Why Laptop Designs Need a Rethink That Can Make Them More Versatile

Get to know Why Laptop Designs Need a Rethink That Can Make Them More Versatile – A possibly leaked image from Lenovo shows a pretty radical-looking laptop concept, with a transparent screen and a glass multi-touch keyboard. And while it’s also utterly impractical, it does make you wonder why laptops have essentially stayed the same since Apple invented them.

In 1991, Apple launched the PowerBook. Its clamshell design, with a keyboard and pointer-control device in one half and screen in the other, is still the same design used in almost all modern laptops, including Apple’s own MacBooks. The concept is so firmly embedded that even the iPad, which looked for a while like it might be an alternative future for portable computing, ended up with a keyboard and trackpad just like all the others. Laptops are amazing, but they could do with a change.

Why Laptop Designs Need a Rethink That Can Make Them More Versatile | Stock Photo
Why Laptop Designs Need a Rethink That Can Make Them More Versatile | Stock Photo

“The clamshell design of laptops is like that trusty old friend who always has your back. It’s been around forever, and there’s a good reason for that. People love the familiarity and simplicity of it. When you think about it, it’s like opening a book or a magazine – you open it up, and there’s your workspace, ready to go. Plus, it offers a certain level of protection for the screen when you close it up, which is nice when you’re on the move,” said tech entrepreneur and laptop lover Jon Morgan in an interview with Tech Times. “Now, as for those convertible laptops like Lenovo’s Yoga, they’re cool, but they haven’t quite taken over the market like some might have thought.”

Lapping it Up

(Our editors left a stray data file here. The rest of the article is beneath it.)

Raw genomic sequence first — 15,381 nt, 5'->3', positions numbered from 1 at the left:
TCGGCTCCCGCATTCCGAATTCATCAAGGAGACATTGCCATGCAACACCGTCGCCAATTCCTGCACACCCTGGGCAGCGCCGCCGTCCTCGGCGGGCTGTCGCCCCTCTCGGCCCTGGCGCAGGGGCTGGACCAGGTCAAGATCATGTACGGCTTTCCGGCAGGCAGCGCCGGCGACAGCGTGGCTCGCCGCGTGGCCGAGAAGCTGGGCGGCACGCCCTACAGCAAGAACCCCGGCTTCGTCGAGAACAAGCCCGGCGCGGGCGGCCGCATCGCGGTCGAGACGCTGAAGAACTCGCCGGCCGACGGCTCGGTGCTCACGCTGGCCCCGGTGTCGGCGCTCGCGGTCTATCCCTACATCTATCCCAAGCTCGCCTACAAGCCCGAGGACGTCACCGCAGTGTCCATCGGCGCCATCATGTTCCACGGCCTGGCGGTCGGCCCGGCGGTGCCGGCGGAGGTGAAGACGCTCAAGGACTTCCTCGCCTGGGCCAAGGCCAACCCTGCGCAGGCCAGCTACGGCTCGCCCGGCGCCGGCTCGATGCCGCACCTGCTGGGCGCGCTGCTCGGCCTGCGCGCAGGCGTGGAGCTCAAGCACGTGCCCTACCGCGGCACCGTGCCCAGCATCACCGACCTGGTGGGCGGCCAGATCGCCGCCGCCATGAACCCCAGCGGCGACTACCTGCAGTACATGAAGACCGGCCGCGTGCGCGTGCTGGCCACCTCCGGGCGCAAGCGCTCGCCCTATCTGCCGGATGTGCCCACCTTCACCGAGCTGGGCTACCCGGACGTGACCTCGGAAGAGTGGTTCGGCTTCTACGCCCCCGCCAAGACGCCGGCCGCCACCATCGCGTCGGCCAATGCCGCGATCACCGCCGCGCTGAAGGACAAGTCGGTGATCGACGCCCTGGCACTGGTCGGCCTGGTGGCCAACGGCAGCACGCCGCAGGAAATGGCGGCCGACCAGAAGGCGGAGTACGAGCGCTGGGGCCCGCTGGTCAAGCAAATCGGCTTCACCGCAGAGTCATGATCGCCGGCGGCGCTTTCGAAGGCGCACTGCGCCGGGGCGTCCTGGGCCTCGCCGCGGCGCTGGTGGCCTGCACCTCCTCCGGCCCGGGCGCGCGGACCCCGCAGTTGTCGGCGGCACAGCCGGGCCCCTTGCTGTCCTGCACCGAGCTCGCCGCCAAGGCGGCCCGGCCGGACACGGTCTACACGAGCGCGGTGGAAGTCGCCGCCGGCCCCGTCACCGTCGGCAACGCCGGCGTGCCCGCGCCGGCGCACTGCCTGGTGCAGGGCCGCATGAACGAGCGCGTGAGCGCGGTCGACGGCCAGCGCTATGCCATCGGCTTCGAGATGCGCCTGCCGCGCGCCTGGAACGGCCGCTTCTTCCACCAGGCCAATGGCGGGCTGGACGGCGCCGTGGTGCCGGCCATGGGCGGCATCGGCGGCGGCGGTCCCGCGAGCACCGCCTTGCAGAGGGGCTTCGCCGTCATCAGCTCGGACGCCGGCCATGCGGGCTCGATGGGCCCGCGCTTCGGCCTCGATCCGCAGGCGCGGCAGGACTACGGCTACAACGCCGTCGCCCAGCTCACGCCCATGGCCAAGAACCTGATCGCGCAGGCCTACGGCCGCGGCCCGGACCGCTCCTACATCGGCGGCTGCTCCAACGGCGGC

There’s a lot to love about laptops. They have everything you need in a computer, all in one package. The screen, keyboard, trackpad, speakers, camera for video calls, and a host of valuable ports for hooking up to accessories and peripherals are protected by a tough plastic or aluminum shell when closed. It’s easy to see why this design has persisted.

But there’s a lot about laptop design that could be better. Their biggest downside is ergonomics. Use them on a desk as intended, and you’ll crick your neck staring down at that screen. If you actually use them on your lap, then you also risk damaging your wrists, arms, shoulders, and back from bad posture.

The answer is to hook the laptop to an external display or put it on a stand and use another keyboard and mouse/trackpad. And that’s all great. The beauty of a laptop is its portability and flexibility, especially these days when a MacBook is just as powerful as a desktop iMac or MacStudio, sharing the same chips inside.

But why don’t we embrace that modularity a little more? Let’s imagine what a laptop could be if it weren’t constrained by a design from the last century.

The Future of Laptops

We’ve already mentioned two options-the iPad and Lenovo’s Yoga convertible laptops.

The iPad is an amazing example of modularity. It can be a laptop when you need it, but when you don’t, you can ditch the keyboard cover and go solo as a lightweight tablet. It’s as powerful (in hardware, at least) as a Mac, and it can also be used in a stand with a keyboard and mouse (like an iMac), become a TV for movies, and be utilized as a graphics tablet with the Apple Pencil. In many ways, it is utterly superior to the Mac, except for one: software. iPadOS is still just a bigger version of the iPhone and is just as limited.

Then there’s Lenovo’s Yoga 2-in-1, a fantastic concept also limited by software. The Yoga range includes a convertible touchscreen laptop where the screen can flip around to use the whole device as a tablet. There’s a model with two screens, one above the other.

But they run Windows, which is not suited to a touch-tablet setup.

Imagine, then, that Apple created a convertible MacBook. It could have a removable or flip-around keyboard and be used with the Apple Pencil. And here’s where things start to get interesting. The Mac and iPad already run on the same chips, so the battery life in the Mac is as excellent as that of the iPad. And this also means that the Mac already runs iPad apps-it’s a terrible experience because they’re designed for touch.

“A touch-screen Mac with convertible design and iPad app compatibility could be intriguing. However, success would depend on seamless integration, user demand, and ensuring the device’s versatility doesn’t compromise core Mac functionalities,” said technology blogger Dinesh Kumar in an interview.

So, a touch-screen MacBook can become an iPad just by flipping the screen. You get all the power and flexibility of a Mac; you can install any app you like, but it also works as the best tablet available. All the parts are there already-Apple just has to put them together into one machine, and unfortunately, it doesn’t-so far-seem interested.

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